Mice treated with XOMA 052 experiences improvement in measures associated with diabetes: Endocrinology

XOMA Ltd. (Nasdaq:XOMA), a leader in the discovery and development of therapeutic antibodies, announced the publication of data from a mouse model of diet-induced obesity in the June, 2010 edition of the journal Endocrinology. The data showed that mice treated with XOMA 052 both prophylactically and therapeutically experienced improvement in measures associated with diabetes and cardiovascular disease including reduction in glycosylated hemoglobin (HbA1c) levels, improvement in glucose control, improved beta-cell survival and function, and a reduction in total cholesterol without reduction in high density lipoprotein. Each of these parameters is an important goal for the management of Type 2 diabetes, and well-controlled blood glucose levels and reductions in lipid levels can help minimize the risk of long-term consequences associated with diabetes. Much of the data were presented at the American Diabetes Association's 2009 Scientific Sessions.

"Rarely do results from animal models mirror what we see in humans. So far, what we've seen when we compare mouse data to the Phase 1 human data is very encouraging, and while there are limitations to this comparison, we are hopeful that the similarities will carry through to our Phase 2a and Phase 2b data," said Patrick J. Scannon, M.D., Ph.D., Executive Vice President and Chief Medical Officer of XOMA. "With results demonstrating reduction in total cholesterol without decreasing high density lipoprotein, also referred to as 'good cholesterol', the data also highlight the potential application of IL-1 beta inhibition in the treatment of cardiovascular diseases."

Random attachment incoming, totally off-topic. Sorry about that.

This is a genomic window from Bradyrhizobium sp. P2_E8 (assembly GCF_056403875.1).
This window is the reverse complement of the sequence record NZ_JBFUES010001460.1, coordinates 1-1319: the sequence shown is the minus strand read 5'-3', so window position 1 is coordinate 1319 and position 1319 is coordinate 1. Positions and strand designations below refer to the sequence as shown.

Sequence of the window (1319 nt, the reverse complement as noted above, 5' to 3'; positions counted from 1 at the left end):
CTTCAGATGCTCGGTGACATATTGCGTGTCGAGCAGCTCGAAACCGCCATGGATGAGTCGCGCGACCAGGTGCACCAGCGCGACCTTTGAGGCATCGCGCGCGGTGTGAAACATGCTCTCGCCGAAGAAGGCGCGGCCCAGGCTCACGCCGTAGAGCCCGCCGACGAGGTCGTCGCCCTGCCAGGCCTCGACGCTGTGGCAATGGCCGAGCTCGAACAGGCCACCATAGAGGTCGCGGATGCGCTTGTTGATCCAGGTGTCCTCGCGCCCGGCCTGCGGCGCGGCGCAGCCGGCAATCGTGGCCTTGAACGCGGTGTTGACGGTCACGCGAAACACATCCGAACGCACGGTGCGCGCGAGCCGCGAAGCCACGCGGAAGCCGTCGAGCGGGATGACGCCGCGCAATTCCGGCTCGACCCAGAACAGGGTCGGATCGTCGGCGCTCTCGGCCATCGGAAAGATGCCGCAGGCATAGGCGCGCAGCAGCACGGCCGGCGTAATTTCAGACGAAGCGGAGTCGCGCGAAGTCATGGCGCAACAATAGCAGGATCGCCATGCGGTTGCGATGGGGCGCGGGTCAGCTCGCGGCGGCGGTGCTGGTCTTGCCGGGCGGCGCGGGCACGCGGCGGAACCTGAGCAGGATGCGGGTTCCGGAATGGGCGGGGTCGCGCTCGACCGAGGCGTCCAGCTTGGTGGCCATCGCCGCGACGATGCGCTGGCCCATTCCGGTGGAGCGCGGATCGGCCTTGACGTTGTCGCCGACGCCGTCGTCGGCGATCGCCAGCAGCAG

In the experiments detailed in the paper, groups of mice received a high fat diet. Without treatment, the mice exhibited signs of Type 2 diabetes such as elevated blood glucose and HbA1c levels, impaired glucose tolerance and impaired insulin secretion. Treatment with XOMA 052 prevented these abnormalities as compared to treatment with an inactive control antibody. Treatment with XOMA 052 also reduced beta-cell apoptosis and increased beta-cell proliferation in the mice fed the high fat diet, and mice treated with XOMA 052 demonstrated improvements in insulin resistance induced by the high fat diet compared to control. The data provide evidence that targeting IL-1 beta in vivo could improve insulin sensitivity.

In addition, the study examined lipid levels in mice fed the high fat diet and either treated with XOMA 052 or the control. Without treatment, mice eating the high fat diet showed increases in the blood levels of lipids like total cholesterol, triglycerides and free fatty acids. The mice treated with XOMA 052 demonstrated reduced levels of lipids compared to the control.

XOMA also announced that two posters on XOMA 052 in the treatment of Type 2 diabetes will be presented at the American Diabetes Association 70th Scientific Sessions, occurring June 25 through June 29, 2010. A third abstract from XOMA was accepted on a published-only basis. The two posters will be presented on June 28 between 12 noon and 2:00 PM Eastern time. They are entitled:

  • Combination Studies of the Anti-Interleukin-1beta Monoclonal Antibody XOMA 052 with Exendin-4 or Sitagliptin in a Diet-Induced Obesity Mouse Model of Type 2 Diabetes Mellitus
  • Inhibition of Interleukin-1beta with the Monoclonal Antibody XOMA 052 Reveals the Differential Sensitivities of Glycemic and Pancreatic Function Parameters to Chronic Inflammation

The published-only abstract is entitled:

  • The Role of Interleukin-1beta in Insulin Resistance

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